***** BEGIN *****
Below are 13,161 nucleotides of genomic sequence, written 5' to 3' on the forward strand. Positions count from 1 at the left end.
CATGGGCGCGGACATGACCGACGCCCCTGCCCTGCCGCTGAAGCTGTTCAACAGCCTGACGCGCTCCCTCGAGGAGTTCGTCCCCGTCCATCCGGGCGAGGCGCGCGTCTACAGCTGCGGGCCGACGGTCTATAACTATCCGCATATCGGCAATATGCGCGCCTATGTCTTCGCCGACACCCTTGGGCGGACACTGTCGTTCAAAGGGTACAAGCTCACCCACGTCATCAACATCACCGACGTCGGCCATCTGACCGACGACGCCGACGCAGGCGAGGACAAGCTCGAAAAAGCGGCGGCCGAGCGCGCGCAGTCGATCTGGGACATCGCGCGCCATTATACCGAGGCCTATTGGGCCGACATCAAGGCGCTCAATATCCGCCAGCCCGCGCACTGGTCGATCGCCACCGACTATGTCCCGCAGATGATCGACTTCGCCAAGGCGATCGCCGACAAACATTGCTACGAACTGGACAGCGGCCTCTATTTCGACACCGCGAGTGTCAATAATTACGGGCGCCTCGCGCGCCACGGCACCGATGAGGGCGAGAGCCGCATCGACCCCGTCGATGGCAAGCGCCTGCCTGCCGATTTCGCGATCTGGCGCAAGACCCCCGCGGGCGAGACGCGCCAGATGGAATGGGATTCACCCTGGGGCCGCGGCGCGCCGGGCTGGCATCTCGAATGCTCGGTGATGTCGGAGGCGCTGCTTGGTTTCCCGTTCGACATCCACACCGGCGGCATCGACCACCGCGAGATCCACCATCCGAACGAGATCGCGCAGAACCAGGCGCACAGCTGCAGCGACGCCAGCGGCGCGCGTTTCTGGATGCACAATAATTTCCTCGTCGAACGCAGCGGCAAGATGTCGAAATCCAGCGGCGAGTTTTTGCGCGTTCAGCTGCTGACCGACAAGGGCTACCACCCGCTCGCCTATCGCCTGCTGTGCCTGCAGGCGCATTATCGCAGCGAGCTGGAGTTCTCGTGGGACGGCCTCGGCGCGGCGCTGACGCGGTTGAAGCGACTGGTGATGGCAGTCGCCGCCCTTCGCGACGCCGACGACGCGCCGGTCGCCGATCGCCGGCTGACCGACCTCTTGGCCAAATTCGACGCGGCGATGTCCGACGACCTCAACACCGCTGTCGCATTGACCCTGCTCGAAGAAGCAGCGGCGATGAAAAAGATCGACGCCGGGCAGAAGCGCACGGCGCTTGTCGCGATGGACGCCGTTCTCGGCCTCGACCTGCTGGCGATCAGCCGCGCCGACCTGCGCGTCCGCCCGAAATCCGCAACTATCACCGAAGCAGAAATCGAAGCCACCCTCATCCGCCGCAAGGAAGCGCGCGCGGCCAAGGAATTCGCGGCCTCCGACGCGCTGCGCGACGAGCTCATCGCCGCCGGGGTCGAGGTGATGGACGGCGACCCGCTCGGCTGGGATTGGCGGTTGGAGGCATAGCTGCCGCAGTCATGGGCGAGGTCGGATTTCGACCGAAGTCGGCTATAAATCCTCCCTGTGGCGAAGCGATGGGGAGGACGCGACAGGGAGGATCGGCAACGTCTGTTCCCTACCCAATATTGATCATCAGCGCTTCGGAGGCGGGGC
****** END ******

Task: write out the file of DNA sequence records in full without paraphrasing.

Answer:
Below are 13,161 nucleotides of genomic sequence, written 5' to 3' on the forward strand. Positions count from 1 at the left end.
CATGGGCGCGGACATGACCGACGCCCCTGCCCTGCCGCTGAAGCTGTTCAACAGCCTGACGCGCTCCCTCGAGGAGTTCGTCCCCGTCCATCCGGGCGAGGCGCGCGTCTACAGCTGCGGGCCGACGGTCTATAACTATCCGCATATCGGCAATATGCGCGCCTATGTCTTCGCCGACACCCTTGGGCGGACACTGTCGTTCAAAGGGTACAAGCTCACCCACGTCATCAACATCACCGACGTCGGCCATCTGACCGACGACGCCGACGCAGGCGAGGACAAGCTCGAAAAAGCGGCGGCCGAGCGCGCGCAGTCGATCTGGGACATCGCGCGCCATTATACCGAGGCCTATTGGGCCGACATCAAGGCGCTCAATATCCGCCAGCCCGCGCACTGGTCGATCGCCACCGACTATGTCCCGCAGATGATCGACTTCGCCAAGGCGATCGCCGACAAACATTGCTACGAACTGGACAGCGGCCTCTATTTCGACACCGCGAGTGTCAATAATTACGGGCGCCTCGCGCGCCACGGCACCGATGAGGGCGAGAGCCGCATCGACCCCGTCGATGGCAAGCGCCTGCCTGCCGATTTCGCGATCTGGCGCAAGACCCCCGCGGGCGAGACGCGCCAGATGGAATGGGATTCACCCTGGGGCCGCGGCGCGCCGGGCTGGCATCTCGAATGCTCGGTGATGTCGGAGGCGCTGCTTGGTTTCCCGTTCGACATCCACACCGGCGGCATCGACCACCGCGAGATCCACCATCCGAACGAGATCGCGCAGAACCAGGCGCACAGCTGCAGCGACGCCAGCGGCGCGCGTTTCTGGATGCACAATAATTTCCTCGTCGAACGCAGCGGCAAGATGTCGAAATCCAGCGGCGAGTTTTTGCGCGTTCAGCTGCTGACCGACAAGGGCTACCACCCGCTCGCCTATCGCCTGCTGTGCCTGCAGGCGCATTATCGCAGCGAGCTGGAGTTCTCGTGGGACGGCCTCGGCGCGGCGCTGACGCGGTTGAAGCGACTGGTGATGGCAGTCGCCGCCCTTCGCGACGCCGACGACGCGCCGGTCGCCGATCGCCGGCTGACCGACCTCTTGGCCAAATTCGACGCGGCGATGTCCGACGACCTCAACACCGCTGTCGCATTGACCCTGCTCGAAGAAGCAGCGGCGATGAAAAAGATCGACGCCGGGCAGAAGCGCACGGCGCTTGTCGCGATGGACGCCGTTCTCGGCCTCGACCTGCTGGCGATCAGCCGCGCCGACCTGCGCGTCCGCCCGAAATCCGCAACTATCACCGAAGCAGAAATCGAAGCCACCCTCATCCGCCGCAAGGAAGCGCGCGCGGCCAAGGAATTCGCGGCCTCCGACGCGCTGCGCGACGAGCTCATCGCCGCCGGGGTCGAGGTGATGGACGGCGACCCGCTCGGCTGGGATTGGCGGTTGGAGGCATAGCTGCCGCAGTCATGGGCGAGGTCGGATTTCGACCGAAGTCGGCTATAAATCCTCCCTGTGGCGAAGCGATGGGGAGGACGCGACAGGGAGGATCGGCAACGTCTGTTCCCTACCCAATATTGATCATCAGCGCTTCGGAGGCGGGGC